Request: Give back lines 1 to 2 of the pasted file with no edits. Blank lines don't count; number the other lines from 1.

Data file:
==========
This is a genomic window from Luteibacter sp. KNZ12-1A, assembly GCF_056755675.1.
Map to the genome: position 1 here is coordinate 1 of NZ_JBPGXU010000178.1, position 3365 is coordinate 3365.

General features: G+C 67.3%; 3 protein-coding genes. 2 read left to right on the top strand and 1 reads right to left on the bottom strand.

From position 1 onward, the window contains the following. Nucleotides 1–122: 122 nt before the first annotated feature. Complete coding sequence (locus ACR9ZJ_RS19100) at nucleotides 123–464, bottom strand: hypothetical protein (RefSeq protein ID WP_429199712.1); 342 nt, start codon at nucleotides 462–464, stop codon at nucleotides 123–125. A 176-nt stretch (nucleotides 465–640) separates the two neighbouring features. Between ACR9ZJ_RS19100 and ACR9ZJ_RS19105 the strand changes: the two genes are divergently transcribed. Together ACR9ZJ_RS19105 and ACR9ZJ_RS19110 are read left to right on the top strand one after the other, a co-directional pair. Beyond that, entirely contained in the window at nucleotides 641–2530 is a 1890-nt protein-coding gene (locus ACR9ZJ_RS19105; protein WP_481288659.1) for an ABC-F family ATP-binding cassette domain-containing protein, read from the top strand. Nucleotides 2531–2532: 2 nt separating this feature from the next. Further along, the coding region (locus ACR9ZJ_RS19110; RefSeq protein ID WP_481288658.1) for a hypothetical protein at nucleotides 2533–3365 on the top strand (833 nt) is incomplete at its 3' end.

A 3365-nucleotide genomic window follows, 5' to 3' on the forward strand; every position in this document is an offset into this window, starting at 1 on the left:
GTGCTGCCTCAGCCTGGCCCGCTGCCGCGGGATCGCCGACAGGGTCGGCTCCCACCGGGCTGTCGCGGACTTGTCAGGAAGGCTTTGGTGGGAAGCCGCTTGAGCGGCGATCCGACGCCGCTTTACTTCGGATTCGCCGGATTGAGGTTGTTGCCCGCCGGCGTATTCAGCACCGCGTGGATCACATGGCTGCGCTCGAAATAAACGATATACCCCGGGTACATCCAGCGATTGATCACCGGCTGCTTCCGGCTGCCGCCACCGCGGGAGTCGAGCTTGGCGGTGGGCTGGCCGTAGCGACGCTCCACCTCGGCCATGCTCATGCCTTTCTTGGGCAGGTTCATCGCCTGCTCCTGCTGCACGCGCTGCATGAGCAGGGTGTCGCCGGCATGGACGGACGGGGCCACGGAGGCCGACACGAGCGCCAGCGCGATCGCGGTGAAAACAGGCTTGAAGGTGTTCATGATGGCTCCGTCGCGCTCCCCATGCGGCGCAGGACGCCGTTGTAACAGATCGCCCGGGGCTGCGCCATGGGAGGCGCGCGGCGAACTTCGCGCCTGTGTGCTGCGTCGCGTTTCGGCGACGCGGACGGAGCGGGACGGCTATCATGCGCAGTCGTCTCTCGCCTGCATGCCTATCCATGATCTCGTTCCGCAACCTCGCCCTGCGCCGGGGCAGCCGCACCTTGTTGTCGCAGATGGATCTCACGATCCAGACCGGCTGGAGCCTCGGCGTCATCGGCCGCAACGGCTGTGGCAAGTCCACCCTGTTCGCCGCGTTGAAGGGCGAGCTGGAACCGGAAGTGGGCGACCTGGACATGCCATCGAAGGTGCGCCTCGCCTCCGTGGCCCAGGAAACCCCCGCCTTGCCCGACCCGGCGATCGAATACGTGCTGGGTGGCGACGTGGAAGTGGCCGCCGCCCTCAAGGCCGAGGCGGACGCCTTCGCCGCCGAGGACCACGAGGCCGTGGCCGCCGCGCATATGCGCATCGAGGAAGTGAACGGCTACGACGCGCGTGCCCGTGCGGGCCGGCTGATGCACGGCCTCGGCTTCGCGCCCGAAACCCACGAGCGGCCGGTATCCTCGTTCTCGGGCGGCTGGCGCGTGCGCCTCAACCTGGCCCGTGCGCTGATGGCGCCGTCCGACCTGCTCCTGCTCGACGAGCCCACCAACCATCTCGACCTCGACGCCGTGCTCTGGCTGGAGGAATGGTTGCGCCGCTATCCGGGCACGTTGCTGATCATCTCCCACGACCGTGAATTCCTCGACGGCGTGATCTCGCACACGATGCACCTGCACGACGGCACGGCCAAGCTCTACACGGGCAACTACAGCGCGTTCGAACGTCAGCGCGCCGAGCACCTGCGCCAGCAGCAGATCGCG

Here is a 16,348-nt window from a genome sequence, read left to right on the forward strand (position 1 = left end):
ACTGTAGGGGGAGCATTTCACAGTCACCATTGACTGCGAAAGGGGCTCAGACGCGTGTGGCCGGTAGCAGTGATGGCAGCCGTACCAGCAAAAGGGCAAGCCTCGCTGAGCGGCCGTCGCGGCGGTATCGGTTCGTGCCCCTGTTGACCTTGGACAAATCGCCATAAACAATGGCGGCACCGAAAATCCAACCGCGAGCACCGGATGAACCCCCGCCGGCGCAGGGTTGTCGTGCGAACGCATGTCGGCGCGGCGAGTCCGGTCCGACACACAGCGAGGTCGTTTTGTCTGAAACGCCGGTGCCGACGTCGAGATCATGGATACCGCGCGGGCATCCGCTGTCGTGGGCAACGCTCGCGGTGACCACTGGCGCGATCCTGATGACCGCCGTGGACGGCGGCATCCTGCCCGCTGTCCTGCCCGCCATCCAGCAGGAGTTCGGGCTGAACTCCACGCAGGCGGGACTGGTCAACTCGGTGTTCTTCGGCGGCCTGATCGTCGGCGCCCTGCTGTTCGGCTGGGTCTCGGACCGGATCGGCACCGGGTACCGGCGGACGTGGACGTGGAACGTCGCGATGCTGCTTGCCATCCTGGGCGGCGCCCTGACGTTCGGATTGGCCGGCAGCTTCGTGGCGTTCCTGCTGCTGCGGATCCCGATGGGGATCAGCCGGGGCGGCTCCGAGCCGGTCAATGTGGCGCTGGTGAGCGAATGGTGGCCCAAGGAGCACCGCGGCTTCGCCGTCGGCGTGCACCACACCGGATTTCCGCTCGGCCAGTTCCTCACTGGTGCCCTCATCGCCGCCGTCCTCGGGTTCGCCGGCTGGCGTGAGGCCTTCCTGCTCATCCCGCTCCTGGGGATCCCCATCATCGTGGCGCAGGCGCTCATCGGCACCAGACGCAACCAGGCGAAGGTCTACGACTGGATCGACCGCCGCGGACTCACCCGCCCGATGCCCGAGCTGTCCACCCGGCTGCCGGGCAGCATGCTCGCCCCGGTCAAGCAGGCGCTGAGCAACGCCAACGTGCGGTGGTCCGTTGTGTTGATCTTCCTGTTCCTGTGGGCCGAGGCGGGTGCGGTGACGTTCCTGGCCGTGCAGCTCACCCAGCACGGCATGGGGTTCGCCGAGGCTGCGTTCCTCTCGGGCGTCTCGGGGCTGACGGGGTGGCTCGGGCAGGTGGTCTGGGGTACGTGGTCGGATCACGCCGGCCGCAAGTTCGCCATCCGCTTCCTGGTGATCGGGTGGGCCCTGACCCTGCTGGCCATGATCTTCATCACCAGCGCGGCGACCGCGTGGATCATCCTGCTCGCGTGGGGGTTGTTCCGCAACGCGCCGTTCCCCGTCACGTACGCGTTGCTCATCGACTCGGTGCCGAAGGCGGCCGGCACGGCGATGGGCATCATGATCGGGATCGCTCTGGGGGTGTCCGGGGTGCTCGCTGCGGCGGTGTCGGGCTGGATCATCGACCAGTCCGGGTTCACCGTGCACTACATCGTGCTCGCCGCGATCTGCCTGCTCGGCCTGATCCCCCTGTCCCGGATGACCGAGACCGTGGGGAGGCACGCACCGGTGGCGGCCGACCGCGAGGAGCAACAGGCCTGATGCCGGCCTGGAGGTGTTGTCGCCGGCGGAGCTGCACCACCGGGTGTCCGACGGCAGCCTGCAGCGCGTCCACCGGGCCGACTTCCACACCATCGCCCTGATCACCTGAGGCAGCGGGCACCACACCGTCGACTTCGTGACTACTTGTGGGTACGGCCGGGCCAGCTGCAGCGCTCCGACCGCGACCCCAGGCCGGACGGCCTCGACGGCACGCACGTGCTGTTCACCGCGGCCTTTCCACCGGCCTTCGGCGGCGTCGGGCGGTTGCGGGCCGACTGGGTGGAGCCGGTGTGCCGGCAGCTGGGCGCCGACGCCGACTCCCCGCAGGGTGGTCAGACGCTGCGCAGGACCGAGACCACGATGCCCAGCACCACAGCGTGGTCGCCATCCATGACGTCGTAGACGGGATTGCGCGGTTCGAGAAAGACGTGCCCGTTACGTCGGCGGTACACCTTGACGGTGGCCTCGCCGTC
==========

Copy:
This is a genomic window from Luteibacter sp. KNZ12-1A, assembly GCF_056755675.1.
Map to the genome: position 1 here is coordinate 1 of NZ_JBPGXU010000178.1, position 3365 is coordinate 3365.